In 1996 Palladium set out to create a source book for Juicers, the surgically-altered drug addicts with shortened life spans and super powers of the Rifts world. Like most concepts in Rifts, what might have been an interesting idea was exploited and expanded into an elaborate mess of weirdness tangled up in detailed game mechanics. Rifts Worldbook 10: Juicer Uprising finally provided players the opportunity to live out their fantasy of being a gargoyle Juicer from Atlantis wearing rocket boots playing a sport called Juicer Football.
Steve: I wonder if Kevin Siembieda came up with the idea for Juicers while watching some steroid dude at the gym pump iron.
Zack: Like all of his ideas, including his concept of sexuality, it came from watching the WWF and being bullied by guys with mohawks.Zack: That and daring to ask the big, metaphysical questions like, "What if the skull empire was fighting super junkies in the South West?"
Steve: When you think about it I guess the Coalition is like the oppressive conformity of society and the Juicers are the outlaw spirit.
Zack: The Coalition were such complex and well-rounded villains in Rifts. "I'm just trying to build a better future for my children!" *Stomps past in spider-legged skull robot shooting lasers at orcs.*Steve: I think their argument was that the alternative was worse. Do you want to bow down to the skull robot overlords or do you want to end up a vampire in Mexico?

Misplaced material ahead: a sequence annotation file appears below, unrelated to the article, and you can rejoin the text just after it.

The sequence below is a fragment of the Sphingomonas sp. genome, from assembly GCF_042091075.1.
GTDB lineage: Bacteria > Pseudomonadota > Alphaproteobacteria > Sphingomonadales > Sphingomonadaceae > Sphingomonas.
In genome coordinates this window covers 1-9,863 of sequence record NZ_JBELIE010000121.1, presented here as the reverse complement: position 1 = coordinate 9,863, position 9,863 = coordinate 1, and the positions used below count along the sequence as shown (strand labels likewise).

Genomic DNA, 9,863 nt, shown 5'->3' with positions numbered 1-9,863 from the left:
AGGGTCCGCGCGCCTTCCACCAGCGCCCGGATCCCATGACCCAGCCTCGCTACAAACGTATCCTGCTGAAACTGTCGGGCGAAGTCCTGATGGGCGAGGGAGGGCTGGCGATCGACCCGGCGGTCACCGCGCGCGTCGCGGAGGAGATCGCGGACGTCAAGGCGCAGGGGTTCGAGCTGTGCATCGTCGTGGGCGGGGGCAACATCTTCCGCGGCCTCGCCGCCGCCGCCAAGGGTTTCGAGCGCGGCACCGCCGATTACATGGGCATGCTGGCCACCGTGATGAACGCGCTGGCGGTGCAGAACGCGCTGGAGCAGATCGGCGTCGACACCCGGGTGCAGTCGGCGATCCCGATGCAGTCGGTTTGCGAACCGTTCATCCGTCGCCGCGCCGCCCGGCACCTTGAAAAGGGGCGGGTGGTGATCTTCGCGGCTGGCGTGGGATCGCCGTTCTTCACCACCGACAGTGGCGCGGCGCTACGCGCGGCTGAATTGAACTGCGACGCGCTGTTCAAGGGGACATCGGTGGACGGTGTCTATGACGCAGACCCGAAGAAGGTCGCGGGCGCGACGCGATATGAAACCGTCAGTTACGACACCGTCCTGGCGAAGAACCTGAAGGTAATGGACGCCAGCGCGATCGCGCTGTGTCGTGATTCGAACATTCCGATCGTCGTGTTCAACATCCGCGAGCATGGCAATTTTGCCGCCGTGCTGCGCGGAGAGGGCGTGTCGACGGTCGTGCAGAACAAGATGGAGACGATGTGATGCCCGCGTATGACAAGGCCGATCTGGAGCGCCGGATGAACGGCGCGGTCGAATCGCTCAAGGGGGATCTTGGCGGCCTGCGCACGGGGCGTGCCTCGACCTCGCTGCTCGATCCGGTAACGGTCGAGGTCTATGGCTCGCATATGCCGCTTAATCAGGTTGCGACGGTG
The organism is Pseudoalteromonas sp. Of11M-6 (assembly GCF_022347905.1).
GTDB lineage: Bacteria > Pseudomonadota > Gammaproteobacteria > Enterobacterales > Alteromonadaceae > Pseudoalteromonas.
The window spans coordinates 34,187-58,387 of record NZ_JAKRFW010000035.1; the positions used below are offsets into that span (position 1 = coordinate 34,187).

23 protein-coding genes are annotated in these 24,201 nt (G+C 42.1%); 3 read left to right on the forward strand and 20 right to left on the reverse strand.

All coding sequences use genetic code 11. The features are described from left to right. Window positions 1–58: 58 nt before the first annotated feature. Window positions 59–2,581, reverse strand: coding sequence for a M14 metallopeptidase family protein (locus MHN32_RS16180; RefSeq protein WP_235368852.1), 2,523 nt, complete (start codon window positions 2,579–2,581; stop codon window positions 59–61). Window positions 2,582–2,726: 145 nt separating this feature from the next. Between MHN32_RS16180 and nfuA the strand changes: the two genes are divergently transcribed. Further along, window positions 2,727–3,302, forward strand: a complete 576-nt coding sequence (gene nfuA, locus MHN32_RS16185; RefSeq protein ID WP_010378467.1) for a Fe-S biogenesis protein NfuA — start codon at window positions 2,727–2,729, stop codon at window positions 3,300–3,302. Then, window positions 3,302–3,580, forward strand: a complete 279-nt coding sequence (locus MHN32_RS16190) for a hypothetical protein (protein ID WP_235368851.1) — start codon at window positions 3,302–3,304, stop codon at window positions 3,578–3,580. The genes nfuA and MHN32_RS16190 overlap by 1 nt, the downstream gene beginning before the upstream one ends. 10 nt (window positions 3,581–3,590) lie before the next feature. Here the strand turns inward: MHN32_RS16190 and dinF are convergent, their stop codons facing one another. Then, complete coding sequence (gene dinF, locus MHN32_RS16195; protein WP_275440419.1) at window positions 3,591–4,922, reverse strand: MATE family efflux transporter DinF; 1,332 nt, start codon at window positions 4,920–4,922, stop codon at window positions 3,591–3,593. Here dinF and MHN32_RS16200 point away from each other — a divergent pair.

Zack: Sucking the blood of the United States with their plans for the Amero.
Steve: The Coalition just wants to create order out of chaos.
Zack: True. They want you to vaccinate your kids and put railings on your staircases. But before you know it you're in Chitown working in a factory building Juicer Killer Armor for the Juicer Wars and lapping up all the anti-steroid dragon alien propaganda.
Steve: And some moms think the vaccines might have turned their children into dog men.
The valor pigs have been looking over your uniform and trying to find fault. Time to show them how army is done!
Video games make it socially acceptable to point at Jane
Zack Parsons, Steve "Malak" Sumner, and friends tackle bizarre role playing game products that make them wonder, "What the fuck!?" From the early days of Gygax to contemporary role playing games, none will be spared.